On 26th December 2020, the European Commission put forward its proposal for a Brexit Adjustment Reserve. As the UK leaves the European Union there are, and will be, implications on businesses, economic sectors, workers, regions and local communities. The Reserve is set up to help mitigate the adverse consequences in Member States and sectors that are worst affected by Brexit. This special instrument will have a maximum resource of €5 billion in 2018 prices and will be separate from the EU Multiannual Financial Framework 2021-2027.
This proposed special fund is designed to exclusively deal with the adverse effects of the withdrawal of the United Kingdom from the Union in Member States, regions and sectors, in particular those that are worst affected by Brexit. It should be used on actions that mitigate the impact of Brexit on the economic, social and territorial cohesion.
Who is eligible?
All EU Member States are eligible for funding. The Reserve is designed to be rapid and flexible, and to concentrate on the regions and sectors worst affected by Brexit.
Funding allocation and Scope:
The maximum budget for the Reserve is €5 billion (in 2018 constant prices). The Commission proposes that the funds be allocated in 2 rounds: a larger portion (around €4,244 bn) will be allocated in 2021 as pre-financing; the remaining funds (around €1,126 bn) will be for additional contributions in 2024.
Pre-financing allocation is proposed to take into account two conditions:
- Trade intensity – the importance of the Member State’s trade with the UK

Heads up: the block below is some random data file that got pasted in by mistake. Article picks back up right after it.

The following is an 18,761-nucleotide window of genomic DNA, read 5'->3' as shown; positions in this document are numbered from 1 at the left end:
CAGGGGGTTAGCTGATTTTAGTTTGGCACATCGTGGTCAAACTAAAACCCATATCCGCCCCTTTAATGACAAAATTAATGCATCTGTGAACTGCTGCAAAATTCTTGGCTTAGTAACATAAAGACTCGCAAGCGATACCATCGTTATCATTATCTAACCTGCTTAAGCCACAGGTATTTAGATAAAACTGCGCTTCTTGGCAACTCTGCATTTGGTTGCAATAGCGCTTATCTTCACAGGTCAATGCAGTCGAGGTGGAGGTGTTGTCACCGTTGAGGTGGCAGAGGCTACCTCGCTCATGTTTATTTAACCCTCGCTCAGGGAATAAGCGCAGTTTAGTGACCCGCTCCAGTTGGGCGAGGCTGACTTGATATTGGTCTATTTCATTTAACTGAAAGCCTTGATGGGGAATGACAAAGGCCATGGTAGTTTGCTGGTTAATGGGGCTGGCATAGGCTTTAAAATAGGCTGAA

- Reliance on UK water for fisheries – the importance to the Member State of fisheries in the UK exclusive economic zone.
The period of eligibility for direct public expenditure runs for 30 months, from 1 July 2020 to 31 December 2022. The Reserve will support expenditures that assist:
- Businesses and local communities adversely affected by the withdrawal
- Vulnerable economic sectors
- Fishing communities
- Employment and re-skilling
- Functioning of the border, customs, sanitary, phytosanitary and security controls
- Certification and authorisation regimes
- Communications and awareness-raising for citizens and businesses.
Member States have to set up management and control systems and appoint bodies responsible for the management of the Reserve. The European Commission suggests that for simplification reasons, Member States could use bodies managing cohesion policy funding or the European Union Solidarity Fund. Member States will have to submit an implementation report by 30 September 2023 detailing the supported actions and expenditures paid during the eligibility timeframe, as well as present output indicators.
The proposal is subject to negotiations and will have to be adopted by the Parliament and the Council.
Click here to read the Brexit Adjustment Reserve proposal text and annexes.
Click here for a Q&A on the Brexit Adjustment Reserve proposal.
Featured image source: EC – Audiovisual Service